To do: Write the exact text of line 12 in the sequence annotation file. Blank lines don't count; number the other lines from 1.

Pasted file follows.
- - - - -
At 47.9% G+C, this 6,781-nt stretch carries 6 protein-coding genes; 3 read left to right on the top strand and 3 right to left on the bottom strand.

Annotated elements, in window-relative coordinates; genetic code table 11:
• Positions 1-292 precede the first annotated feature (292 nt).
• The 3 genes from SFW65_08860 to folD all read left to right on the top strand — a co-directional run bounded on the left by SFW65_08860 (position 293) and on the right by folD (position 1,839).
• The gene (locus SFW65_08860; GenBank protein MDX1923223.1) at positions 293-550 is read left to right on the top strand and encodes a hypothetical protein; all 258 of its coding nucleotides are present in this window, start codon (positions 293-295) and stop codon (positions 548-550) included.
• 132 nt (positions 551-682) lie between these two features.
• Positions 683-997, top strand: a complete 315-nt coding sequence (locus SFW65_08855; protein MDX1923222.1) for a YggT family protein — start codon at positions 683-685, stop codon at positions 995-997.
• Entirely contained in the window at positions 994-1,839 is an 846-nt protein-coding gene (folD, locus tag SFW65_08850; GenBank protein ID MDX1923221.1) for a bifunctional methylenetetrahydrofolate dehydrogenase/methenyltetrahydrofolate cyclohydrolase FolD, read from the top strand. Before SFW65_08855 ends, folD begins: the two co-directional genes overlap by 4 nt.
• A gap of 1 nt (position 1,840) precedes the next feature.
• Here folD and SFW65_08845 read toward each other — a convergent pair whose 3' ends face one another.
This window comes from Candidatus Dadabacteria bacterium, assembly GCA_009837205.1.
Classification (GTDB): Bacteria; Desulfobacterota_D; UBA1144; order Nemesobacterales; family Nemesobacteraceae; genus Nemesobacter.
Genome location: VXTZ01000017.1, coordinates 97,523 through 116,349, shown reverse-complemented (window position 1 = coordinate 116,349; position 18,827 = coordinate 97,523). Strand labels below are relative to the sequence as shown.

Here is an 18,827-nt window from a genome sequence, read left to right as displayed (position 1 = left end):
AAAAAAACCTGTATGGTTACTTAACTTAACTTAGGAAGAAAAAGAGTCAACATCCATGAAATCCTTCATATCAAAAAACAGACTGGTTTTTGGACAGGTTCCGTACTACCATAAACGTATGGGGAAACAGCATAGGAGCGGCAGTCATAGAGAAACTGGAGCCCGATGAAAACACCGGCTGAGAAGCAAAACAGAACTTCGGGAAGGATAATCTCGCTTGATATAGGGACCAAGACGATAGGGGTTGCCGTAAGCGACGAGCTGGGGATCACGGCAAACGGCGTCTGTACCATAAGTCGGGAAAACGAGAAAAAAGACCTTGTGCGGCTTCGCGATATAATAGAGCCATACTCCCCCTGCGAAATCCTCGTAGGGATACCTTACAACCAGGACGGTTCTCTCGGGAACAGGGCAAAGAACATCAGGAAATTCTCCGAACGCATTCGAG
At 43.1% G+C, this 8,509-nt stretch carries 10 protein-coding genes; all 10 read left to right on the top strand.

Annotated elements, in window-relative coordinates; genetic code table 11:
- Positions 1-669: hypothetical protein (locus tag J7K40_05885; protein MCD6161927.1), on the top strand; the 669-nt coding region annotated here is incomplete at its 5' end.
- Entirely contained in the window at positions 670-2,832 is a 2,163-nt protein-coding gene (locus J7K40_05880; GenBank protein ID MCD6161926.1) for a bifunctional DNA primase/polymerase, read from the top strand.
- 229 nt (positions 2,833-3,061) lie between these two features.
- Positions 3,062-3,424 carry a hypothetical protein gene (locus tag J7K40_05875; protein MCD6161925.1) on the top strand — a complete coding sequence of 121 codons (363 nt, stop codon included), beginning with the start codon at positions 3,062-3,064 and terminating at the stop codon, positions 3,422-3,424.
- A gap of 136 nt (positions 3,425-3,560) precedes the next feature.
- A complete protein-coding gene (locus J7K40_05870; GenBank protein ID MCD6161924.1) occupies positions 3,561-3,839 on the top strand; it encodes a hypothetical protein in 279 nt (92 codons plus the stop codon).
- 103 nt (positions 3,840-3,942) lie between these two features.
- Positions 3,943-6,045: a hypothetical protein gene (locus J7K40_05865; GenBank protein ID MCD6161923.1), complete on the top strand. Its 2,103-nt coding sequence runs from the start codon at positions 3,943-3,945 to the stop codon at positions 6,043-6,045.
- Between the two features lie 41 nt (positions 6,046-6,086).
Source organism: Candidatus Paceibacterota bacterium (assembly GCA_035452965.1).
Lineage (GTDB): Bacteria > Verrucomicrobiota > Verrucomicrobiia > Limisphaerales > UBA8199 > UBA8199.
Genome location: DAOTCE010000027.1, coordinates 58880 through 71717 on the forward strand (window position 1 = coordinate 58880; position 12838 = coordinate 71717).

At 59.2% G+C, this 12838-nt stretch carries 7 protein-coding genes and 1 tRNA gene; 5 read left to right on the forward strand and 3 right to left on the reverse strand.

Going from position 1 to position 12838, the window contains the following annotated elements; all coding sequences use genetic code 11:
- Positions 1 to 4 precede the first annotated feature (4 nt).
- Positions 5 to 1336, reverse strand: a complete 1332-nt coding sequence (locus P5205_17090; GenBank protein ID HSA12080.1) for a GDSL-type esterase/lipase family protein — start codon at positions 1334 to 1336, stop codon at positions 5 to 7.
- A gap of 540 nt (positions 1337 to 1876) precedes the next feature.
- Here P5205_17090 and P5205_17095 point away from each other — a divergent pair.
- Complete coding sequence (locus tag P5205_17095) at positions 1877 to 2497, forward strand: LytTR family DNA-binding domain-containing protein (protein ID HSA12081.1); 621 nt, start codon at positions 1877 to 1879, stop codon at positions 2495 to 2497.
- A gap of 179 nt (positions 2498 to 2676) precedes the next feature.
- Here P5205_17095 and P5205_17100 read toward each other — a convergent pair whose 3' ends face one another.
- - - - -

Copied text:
Classification (GTDB): Bacteria; Desulfobacterota_D; UBA1144; order Nemesobacterales; family Nemesobacteraceae; genus Nemesobacter.